A proper trading plan has five essential elements, all of which will guide a trader to profitability. In thinking about how you structure your trading plan, these five parcels should make the cut.
- Specific Goals – The point of a trading plan is to induce logic into your trading strategy whenever your emotions take control. Your goals should be properly outlined. “Make money” is not a goal. “Earning 20 pips per day” is a goal.
- Risk Allocation – A trading plan should also highlight your willingness to take on risk. For example, a long-term trader might find that they can risk more of their account balance because they make fewer trades, and each pip is worth less in the long haul. Thus, a long term trader might risk 5% of their account balance on each trade, with a goal of earning 500 pips and losing only 250.
- Trading Times – You cannot trade 24 hours per day 7 days per week—even if the market is open 24/7. With that in mind, a trading plan should keep you focused on when you can make the most pips in the most comfortable way. A trader in the US who works a 9-5 job might agree to trade only in the Asian session from 8PM-10PM. A professional day trader in the UK may decide to trade only for a few hours each day when the London and New York trading sessions overlap.
- Scoping the Market – New traders go bust because they don’t stick to their trading plan. Typically this is due to “information paralysis,” a made up condition that results when a trader takes in too much information and cannot make a decision, or when a trader diverges from their plan because they find new information elsewhere. You should have a dedicated plan on how you will keep up to date on the foreign exchange market. Decide which information sources to read—the Wall Street Journal, Financial Times, the Economist magazine—and stick to it!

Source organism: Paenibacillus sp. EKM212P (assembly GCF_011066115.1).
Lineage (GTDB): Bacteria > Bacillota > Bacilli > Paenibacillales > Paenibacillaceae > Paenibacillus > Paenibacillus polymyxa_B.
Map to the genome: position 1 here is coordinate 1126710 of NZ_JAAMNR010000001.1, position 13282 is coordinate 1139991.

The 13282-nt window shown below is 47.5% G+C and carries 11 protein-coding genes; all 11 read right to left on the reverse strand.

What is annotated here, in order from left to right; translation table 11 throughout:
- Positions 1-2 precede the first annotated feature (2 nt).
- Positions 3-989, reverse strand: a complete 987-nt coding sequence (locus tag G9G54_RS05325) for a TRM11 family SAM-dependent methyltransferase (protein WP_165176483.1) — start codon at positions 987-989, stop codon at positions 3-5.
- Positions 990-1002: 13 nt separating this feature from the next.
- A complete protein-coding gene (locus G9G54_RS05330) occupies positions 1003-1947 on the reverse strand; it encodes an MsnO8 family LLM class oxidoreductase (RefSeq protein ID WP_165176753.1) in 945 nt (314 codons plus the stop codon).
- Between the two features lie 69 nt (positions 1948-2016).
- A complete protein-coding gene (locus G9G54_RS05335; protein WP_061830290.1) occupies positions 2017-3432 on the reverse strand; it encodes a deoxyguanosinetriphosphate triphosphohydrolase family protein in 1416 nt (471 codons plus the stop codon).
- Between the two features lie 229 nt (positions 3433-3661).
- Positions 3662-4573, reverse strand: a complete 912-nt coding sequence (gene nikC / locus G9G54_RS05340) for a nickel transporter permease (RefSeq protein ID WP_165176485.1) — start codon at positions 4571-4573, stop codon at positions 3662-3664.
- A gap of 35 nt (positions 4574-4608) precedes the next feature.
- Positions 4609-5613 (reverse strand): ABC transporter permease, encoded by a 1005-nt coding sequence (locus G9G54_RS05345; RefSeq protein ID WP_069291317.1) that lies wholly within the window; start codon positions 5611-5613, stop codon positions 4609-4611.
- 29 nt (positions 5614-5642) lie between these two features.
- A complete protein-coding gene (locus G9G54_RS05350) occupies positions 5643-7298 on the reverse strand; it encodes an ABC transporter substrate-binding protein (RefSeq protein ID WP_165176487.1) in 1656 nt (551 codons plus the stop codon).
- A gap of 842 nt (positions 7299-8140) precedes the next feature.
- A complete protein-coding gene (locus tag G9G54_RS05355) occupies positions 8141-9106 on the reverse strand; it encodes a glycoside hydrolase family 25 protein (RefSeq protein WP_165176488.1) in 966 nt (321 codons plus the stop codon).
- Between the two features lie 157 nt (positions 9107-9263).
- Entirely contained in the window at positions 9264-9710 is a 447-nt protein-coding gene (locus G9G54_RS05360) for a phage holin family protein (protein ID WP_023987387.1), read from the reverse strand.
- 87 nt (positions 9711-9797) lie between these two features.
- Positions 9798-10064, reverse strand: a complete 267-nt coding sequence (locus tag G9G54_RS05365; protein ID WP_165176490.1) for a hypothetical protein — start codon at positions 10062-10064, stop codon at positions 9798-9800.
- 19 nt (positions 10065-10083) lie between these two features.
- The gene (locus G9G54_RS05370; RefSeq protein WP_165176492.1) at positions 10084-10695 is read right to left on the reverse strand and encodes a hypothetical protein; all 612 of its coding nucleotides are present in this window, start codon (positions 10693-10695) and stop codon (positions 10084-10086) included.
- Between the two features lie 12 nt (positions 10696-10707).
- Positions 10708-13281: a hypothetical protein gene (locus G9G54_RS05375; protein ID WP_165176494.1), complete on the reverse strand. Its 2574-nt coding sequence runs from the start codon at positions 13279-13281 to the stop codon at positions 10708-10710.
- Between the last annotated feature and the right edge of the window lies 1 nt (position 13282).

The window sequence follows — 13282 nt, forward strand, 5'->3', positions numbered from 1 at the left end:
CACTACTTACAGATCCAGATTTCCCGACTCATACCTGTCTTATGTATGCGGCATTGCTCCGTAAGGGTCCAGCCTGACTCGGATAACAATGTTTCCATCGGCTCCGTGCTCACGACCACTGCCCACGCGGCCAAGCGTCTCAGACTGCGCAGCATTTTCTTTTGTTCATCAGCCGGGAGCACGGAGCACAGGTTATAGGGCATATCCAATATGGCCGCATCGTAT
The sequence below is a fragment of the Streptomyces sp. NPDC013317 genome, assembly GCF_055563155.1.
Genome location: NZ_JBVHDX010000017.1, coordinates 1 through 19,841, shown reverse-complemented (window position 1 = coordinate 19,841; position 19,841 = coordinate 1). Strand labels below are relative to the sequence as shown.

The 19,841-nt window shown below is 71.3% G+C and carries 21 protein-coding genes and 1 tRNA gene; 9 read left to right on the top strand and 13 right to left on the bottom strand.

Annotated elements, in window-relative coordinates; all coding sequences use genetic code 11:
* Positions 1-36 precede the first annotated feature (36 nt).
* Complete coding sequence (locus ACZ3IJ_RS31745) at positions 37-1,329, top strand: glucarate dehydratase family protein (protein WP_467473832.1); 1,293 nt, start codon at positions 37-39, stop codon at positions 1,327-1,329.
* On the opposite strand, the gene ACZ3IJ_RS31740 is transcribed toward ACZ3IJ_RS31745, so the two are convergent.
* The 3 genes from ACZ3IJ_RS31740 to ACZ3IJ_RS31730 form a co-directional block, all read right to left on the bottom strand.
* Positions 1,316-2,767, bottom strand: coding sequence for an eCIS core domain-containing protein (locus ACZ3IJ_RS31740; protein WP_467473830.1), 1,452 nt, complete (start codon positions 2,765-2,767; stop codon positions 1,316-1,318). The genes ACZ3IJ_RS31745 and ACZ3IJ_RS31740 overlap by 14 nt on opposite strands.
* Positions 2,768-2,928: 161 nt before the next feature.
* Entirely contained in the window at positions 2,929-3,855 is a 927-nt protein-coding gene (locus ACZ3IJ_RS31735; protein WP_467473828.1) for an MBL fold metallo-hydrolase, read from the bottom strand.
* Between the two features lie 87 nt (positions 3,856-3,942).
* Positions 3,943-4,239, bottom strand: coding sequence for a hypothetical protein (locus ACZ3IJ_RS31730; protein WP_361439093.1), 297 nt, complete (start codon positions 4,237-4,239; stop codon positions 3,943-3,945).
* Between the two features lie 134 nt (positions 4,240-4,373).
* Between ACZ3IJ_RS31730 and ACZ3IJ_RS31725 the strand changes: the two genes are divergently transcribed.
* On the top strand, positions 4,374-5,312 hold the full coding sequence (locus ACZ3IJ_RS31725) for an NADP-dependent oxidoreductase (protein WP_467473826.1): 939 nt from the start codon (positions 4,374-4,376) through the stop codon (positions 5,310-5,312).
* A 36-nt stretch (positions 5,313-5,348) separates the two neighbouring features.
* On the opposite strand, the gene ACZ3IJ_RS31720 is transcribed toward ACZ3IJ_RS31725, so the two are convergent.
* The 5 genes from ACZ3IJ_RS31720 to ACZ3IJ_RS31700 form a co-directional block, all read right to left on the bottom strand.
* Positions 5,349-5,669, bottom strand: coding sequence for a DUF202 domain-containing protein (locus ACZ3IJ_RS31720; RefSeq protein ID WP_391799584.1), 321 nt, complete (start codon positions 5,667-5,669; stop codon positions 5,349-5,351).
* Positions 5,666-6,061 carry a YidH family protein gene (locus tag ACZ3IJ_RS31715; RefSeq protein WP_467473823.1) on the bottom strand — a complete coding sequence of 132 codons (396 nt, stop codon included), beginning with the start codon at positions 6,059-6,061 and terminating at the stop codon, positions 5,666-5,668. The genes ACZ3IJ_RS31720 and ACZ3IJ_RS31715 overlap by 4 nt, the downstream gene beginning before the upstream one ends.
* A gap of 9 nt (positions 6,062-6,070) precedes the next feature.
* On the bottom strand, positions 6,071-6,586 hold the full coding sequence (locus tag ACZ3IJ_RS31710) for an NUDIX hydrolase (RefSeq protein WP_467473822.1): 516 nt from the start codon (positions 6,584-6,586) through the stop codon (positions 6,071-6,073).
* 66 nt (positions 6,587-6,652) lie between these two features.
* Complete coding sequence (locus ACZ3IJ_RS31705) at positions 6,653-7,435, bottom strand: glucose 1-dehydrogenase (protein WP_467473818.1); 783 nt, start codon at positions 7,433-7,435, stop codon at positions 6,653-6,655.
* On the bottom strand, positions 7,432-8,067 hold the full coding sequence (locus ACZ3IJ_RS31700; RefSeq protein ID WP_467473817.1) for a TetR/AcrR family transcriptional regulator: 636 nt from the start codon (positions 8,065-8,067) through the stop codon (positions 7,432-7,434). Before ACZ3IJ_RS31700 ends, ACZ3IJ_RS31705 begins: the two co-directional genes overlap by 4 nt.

- Trade Criteria – Including your trading criteria to your trading plan is a great way to ensure that you stick to the plan. Just as people who want to lose weight will remind themselves of what they can or cannot eat, a successful trader has to remind themselves of their strategy. Will you trade only with technical analysis and seek to avoid the fundamentals? Do you want to trade the news, and make money by predicting market reactions to news releases? Are you going to trade long-term by focusing only on opportunities with 1000 pips or more in profit?
Consider how each of the above elements make for large profits, and how you can work each into your trading plan guidelines. In the next article, we’ll discuss a trading journal, which will keep you accountable to your plan, and show you what does and doesn’t work.